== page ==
An international convention on the recycling of ships will finally be coming into full force after being ratified 14 years after it was first adopted by the International Maritime Organisation (IMO).
The Hong Kong International Convention for the Safe and Environmentally Sound Recycling of Ships was first adopted by the IMO in 2009 and also immediately adopted by 63 countries but could only be fully sanctioned this week after ratification by Bangladesh and Liberia.
IMO secretary-general Kitack Lim said: “This is a momentous day for IMO and it is indeed a historical development for the international shipping industry, for the marine environment and especially for workers and local communities in ship recycling countries globally.”
The convention covers not only the afterlife care for ships but also ensures that their design and construction facilitate a safe recycling process further down the line, as well as improving the safety of ship recycling yards.
Additionally, ships will be required to carry a specific inventory of hazardous materials which should be renewed frequently throughout their life and in a final survey before recycling.
The European Community Shipowners’ Association secretary-general Sotiris Raptis said the ratification was great news for the industry: “The ratification of the convention is a major breakthrough. It will ensure that ships are recycled in a safe and environmentally sound manner internationally and will create an international level playing field.”
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Though the convention only needed 15 states to sign on, other stipulations that required it to cover at least 40% of the world’s merchant shipping by tonnage and a specific level of ship recycling capacity meant that it could not be triggered until now.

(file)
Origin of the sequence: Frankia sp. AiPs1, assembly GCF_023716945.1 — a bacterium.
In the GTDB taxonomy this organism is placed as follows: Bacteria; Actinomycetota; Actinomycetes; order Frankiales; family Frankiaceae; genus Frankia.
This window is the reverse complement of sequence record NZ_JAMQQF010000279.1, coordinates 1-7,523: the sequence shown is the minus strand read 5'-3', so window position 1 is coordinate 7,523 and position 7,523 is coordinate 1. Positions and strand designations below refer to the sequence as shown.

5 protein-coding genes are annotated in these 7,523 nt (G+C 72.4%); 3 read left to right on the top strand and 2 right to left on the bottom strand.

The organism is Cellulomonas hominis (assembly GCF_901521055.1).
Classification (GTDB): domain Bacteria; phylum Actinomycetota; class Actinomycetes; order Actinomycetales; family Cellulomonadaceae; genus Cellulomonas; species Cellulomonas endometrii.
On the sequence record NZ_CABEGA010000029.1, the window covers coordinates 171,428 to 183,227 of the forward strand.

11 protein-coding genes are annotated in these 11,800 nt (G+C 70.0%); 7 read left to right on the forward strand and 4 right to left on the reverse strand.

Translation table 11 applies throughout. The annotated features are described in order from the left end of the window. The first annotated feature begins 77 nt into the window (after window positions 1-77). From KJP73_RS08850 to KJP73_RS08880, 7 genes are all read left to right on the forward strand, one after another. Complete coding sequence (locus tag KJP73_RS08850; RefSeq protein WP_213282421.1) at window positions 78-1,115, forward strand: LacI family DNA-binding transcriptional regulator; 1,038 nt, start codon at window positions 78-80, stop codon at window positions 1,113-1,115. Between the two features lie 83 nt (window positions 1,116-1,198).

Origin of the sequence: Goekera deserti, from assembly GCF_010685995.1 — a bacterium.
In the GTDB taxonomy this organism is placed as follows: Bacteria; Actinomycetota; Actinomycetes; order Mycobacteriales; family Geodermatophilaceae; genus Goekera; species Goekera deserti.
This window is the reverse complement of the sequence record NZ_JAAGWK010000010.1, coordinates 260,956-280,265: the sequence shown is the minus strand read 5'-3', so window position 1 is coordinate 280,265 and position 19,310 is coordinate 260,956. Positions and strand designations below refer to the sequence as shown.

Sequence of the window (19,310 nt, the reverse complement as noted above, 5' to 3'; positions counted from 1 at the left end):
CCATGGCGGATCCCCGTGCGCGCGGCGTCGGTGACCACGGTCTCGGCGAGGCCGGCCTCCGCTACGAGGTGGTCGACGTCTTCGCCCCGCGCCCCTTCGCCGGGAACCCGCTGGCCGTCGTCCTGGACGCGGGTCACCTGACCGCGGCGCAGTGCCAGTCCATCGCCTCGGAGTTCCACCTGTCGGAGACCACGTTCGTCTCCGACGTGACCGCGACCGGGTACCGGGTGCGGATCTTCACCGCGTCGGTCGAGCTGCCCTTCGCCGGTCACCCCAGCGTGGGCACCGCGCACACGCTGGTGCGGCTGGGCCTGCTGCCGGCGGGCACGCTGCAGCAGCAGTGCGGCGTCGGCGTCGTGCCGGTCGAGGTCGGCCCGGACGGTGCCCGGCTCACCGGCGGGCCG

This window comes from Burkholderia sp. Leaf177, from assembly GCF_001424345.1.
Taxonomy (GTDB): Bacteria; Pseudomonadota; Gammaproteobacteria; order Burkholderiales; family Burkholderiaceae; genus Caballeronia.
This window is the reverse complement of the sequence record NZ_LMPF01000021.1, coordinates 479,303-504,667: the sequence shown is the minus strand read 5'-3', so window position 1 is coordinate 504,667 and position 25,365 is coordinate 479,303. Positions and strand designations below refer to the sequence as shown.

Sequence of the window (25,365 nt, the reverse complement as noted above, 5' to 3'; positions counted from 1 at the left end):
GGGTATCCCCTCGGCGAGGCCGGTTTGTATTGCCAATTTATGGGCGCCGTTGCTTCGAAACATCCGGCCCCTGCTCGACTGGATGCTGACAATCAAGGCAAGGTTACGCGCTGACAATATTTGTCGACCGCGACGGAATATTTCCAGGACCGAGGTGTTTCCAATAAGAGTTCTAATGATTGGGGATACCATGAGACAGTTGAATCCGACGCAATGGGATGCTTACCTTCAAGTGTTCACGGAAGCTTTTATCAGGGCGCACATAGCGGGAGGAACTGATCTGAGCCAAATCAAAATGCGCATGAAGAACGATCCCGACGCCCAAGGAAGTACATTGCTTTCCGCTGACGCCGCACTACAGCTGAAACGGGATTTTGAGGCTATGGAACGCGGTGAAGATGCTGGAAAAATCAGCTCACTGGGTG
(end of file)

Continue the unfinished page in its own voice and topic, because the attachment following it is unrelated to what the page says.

Bangladesh and Liberia’s involvement is significant thanks to the former country’s position as one of the world’s largest ship-recycling countries by capacity and the latter’s position as one of the world’s largest flag states by tonnage.
Whilst celebrating the important step, Lim also took the time to thank Norway for its efforts supporting the years-long IMO Safe and Environmentally Sound Ship Recycling in Bangladesh project, which was a key step towards ratification and has just entered Phase III.
High Commissioner Saida Muna Tasneem, the permanent representative of Bangladesh to the IMO, said: “Bangladesh thanks IMO secretary-general Kitack Lim and his team, the Government of Norway and other international organisations for their continued support to our ship-recycling industry.”
Due to a 24-month waiting period in the convention, it will officially come into force on June 26 2025.
Ship Technology has previously explored whether the Hong Kong convention will be able to end dangerous ship recycling practices.